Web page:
Jerry Garcia’s Lost Owsley Stanley Pipe Found – Rolling Stone

For decades, a A major piece of counterculture history was stuck behind a bed in Merl Saunders’ San Francisco home.

The crude pipe looks like something a teenager might have tinkered with at summer camp, but according to art historian Steve Cabella, it is essentially a religious object. A so-called “spirit pipe,” this particular tool was made by LSD pioneer Augustus Owsley Stanley for Grateful Dead frontman Jerry Garcia, and it’s been MIA for decades.

“I’ve bought party pipes from rockers before,” says Cabella, owner of California antique store The Modern i. Rolling stone. “It’s just funny little things; they don’t have a story for them. No lost story. No connection lost. This is a different object. It’s kind of a holy grail in many ways, because obviously when [Jerry] was smoking that pipe that he was playing music at the time and that’s where he was getting the spirit from – the creativity. rolling stone contacted the band for comment but did not hear back.

The history of the Grateful Dead and Owsley is as intertwined as, well, drugs and rock & roll. Stanley – whose name is officially in the dictionary describing a strain of pure LSD – was the band’s original soundman and backer. He developed their distinctive Wall of Sound, helped design their logo and, of course, kept them on par with LSD. The group even immortalized Stanley in a song: “Alice D. Millionaire” from 1967, a variant of a title about the arrest of the so-called “acid king”. Although he was close to the whole group, Stanley was particularly attracted to Garcia. In a 2007 interview with rolling stone, Stanley called the leader of the Dead “the sun at the center of the solar system. Take out the sun, and the planets go their own way. Garcia was the center. Once he stopped exploring, the whole scene stopped exploring.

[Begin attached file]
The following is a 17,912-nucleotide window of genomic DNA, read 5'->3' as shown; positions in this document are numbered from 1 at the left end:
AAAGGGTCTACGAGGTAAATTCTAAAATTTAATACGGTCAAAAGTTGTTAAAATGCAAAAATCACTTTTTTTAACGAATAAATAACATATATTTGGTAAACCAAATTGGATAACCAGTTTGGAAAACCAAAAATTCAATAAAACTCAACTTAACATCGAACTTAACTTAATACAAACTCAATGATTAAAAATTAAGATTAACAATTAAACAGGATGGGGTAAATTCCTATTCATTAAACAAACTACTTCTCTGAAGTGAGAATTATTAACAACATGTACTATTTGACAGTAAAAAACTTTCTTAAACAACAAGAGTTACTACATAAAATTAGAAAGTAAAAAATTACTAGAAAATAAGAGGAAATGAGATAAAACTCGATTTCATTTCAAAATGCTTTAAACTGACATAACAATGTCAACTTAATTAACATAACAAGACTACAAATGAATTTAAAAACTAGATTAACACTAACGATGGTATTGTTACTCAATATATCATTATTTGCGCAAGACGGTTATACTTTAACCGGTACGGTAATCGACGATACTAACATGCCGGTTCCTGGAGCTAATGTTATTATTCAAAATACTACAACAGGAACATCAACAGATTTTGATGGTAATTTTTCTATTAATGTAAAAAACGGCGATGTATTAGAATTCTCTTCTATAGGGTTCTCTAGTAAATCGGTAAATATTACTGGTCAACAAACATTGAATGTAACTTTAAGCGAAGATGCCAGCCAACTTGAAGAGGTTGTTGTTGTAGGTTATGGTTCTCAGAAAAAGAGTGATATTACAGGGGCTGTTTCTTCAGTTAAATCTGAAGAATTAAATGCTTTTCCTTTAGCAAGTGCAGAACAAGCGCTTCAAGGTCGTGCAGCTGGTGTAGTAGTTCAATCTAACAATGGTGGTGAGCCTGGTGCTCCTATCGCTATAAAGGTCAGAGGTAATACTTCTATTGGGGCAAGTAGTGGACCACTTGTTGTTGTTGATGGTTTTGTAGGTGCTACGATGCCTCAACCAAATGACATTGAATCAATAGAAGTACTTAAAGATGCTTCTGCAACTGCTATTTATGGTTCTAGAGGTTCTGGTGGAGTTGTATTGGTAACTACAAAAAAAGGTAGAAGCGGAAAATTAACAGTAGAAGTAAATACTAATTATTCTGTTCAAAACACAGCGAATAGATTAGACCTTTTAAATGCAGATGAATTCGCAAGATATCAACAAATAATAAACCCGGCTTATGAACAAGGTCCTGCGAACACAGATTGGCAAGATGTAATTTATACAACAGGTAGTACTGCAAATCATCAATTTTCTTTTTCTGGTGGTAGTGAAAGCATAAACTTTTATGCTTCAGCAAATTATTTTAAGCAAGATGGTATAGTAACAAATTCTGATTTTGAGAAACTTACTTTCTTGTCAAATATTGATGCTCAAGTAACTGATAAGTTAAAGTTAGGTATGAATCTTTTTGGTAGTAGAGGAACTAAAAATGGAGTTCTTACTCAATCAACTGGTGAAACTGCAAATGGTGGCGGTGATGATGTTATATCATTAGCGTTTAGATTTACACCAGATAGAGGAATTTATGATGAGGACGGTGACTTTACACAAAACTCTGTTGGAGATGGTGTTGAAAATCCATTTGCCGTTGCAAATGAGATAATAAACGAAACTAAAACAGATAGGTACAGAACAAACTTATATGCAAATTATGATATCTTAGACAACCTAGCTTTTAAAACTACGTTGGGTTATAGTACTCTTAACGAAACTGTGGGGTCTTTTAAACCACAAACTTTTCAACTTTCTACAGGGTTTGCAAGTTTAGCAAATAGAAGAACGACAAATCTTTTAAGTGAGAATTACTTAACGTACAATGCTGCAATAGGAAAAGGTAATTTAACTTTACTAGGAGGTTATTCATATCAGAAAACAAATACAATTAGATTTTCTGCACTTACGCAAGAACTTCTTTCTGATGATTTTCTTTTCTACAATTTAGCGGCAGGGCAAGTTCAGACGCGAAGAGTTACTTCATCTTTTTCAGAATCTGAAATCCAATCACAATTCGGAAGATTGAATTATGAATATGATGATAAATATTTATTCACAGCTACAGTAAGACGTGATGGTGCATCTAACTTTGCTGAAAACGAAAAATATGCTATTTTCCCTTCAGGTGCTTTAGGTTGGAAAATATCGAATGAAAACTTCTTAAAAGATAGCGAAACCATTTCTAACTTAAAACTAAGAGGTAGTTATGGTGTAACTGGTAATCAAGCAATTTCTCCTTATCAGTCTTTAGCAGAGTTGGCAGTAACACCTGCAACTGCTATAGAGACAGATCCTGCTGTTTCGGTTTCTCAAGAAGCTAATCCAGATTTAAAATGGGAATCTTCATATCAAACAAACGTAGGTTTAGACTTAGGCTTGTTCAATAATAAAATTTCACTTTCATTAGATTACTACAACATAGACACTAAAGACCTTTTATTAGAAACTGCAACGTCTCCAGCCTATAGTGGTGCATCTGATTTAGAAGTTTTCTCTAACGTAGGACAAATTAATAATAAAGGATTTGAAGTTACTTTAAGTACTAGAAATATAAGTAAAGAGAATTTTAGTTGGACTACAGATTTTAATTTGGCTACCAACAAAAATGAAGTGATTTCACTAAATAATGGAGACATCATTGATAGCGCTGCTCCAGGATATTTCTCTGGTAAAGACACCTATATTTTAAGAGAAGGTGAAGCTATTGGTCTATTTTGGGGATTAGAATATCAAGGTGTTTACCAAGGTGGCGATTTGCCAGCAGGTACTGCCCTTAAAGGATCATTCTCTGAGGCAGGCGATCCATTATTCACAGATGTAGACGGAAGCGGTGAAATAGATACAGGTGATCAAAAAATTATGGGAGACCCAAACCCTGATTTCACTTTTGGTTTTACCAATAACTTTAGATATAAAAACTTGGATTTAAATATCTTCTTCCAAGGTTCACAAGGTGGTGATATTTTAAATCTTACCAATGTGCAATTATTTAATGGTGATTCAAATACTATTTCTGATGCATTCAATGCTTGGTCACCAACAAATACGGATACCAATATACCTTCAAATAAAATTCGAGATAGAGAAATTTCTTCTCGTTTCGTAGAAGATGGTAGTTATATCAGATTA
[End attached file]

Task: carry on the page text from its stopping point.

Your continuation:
This arrest would not be the last of Stanley’s legal troubles; in the early ’70s, he eventually ended up in prison, where he honed the skills he would later use to make Garcia’s spirit pipe, as well as other pieces of what he called ” wearable sculptures,” according to Cabella. Rhoney Stanley, Owsley’s ex and LSD partner-in-crime, recounts rolling stone that he gave her one of his first pieces when she visited him in prison: a metal heart with wings, a reference to the Hells Angels. “I wore it the other night,” she said. “He always had to have the best materials. He was an artist. I was so impressed that he found this outlet to get through the prison.

Steve Cabelle